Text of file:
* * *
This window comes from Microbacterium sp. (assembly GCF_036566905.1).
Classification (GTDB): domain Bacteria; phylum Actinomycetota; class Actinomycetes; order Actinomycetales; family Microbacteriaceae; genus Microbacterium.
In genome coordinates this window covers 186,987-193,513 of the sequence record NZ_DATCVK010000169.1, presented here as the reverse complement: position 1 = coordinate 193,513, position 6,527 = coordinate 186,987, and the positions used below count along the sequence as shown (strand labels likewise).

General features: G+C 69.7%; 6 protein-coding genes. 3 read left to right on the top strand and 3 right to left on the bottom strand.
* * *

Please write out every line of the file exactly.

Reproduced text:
This window comes from Microbacterium sp. (assembly GCF_036566905.1).
Classification (GTDB): domain Bacteria; phylum Actinomycetota; class Actinomycetes; order Actinomycetales; family Microbacteriaceae; genus Microbacterium.
In genome coordinates this window covers 186,987-193,513 of the sequence record NZ_DATCVK010000169.1, presented here as the reverse complement: position 1 = coordinate 193,513, position 6,527 = coordinate 186,987, and the positions used below count along the sequence as shown (strand labels likewise).

General features: G+C 69.7%; 6 protein-coding genes. 3 read left to right on the top strand and 3 right to left on the bottom strand.